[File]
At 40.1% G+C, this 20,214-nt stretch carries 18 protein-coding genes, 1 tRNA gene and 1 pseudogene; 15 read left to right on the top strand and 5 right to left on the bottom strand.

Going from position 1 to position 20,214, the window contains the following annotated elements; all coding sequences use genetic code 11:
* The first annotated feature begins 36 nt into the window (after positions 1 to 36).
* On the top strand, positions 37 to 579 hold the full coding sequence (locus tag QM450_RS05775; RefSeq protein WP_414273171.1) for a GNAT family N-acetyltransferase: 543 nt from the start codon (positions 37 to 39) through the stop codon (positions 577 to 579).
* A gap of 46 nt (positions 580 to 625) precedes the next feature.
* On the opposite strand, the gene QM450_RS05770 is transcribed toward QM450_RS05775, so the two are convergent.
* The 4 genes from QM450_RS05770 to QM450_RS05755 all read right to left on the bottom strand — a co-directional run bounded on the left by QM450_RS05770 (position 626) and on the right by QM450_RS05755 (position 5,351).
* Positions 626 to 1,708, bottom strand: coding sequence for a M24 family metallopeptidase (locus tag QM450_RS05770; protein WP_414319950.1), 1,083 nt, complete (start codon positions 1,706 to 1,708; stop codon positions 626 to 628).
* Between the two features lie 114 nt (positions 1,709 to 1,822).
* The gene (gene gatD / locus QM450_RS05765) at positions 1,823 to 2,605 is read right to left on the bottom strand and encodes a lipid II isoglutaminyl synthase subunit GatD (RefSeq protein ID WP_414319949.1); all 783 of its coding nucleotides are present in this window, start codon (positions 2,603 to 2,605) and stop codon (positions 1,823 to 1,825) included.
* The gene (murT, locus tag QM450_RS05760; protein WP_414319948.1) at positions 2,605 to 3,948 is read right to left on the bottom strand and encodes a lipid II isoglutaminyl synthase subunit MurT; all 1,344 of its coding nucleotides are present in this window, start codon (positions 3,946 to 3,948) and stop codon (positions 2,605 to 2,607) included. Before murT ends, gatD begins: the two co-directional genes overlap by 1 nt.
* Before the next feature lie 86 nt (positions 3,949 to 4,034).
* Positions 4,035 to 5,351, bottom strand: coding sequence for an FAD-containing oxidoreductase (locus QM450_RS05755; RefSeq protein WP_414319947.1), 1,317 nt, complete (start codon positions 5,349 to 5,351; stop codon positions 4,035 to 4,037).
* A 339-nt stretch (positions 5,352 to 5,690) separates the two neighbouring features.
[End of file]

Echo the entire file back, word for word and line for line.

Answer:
At 40.1% G+C, this 20,214-nt stretch carries 18 protein-coding genes, 1 tRNA gene and 1 pseudogene; 15 read left to right on the top strand and 5 right to left on the bottom strand.

Going from position 1 to position 20,214, the window contains the following annotated elements; all coding sequences use genetic code 11:
* The first annotated feature begins 36 nt into the window (after positions 1 to 36).
* On the top strand, positions 37 to 579 hold the full coding sequence (locus tag QM450_RS05775; RefSeq protein WP_414273171.1) for a GNAT family N-acetyltransferase: 543 nt from the start codon (positions 37 to 39) through the stop codon (positions 577 to 579).
* A gap of 46 nt (positions 580 to 625) precedes the next feature.
* On the opposite strand, the gene QM450_RS05770 is transcribed toward QM450_RS05775, so the two are convergent.
* The 4 genes from QM450_RS05770 to QM450_RS05755 all read right to left on the bottom strand — a co-directional run bounded on the left by QM450_RS05770 (position 626) and on the right by QM450_RS05755 (position 5,351).
* Positions 626 to 1,708, bottom strand: coding sequence for a M24 family metallopeptidase (locus tag QM450_RS05770; protein WP_414319950.1), 1,083 nt, complete (start codon positions 1,706 to 1,708; stop codon positions 626 to 628).
* Between the two features lie 114 nt (positions 1,709 to 1,822).
* The gene (gene gatD / locus QM450_RS05765) at positions 1,823 to 2,605 is read right to left on the bottom strand and encodes a lipid II isoglutaminyl synthase subunit GatD (RefSeq protein ID WP_414319949.1); all 783 of its coding nucleotides are present in this window, start codon (positions 2,603 to 2,605) and stop codon (positions 1,823 to 1,825) included.
* The gene (murT, locus tag QM450_RS05760; protein WP_414319948.1) at positions 2,605 to 3,948 is read right to left on the bottom strand and encodes a lipid II isoglutaminyl synthase subunit MurT; all 1,344 of its coding nucleotides are present in this window, start codon (positions 3,946 to 3,948) and stop codon (positions 2,605 to 2,607) included. Before murT ends, gatD begins: the two co-directional genes overlap by 1 nt.
* Before the next feature lie 86 nt (positions 3,949 to 4,034).
* Positions 4,035 to 5,351, bottom strand: coding sequence for an FAD-containing oxidoreductase (locus QM450_RS05755; RefSeq protein WP_414319947.1), 1,317 nt, complete (start codon positions 5,349 to 5,351; stop codon positions 4,035 to 4,037).
* A 339-nt stretch (positions 5,352 to 5,690) separates the two neighbouring features.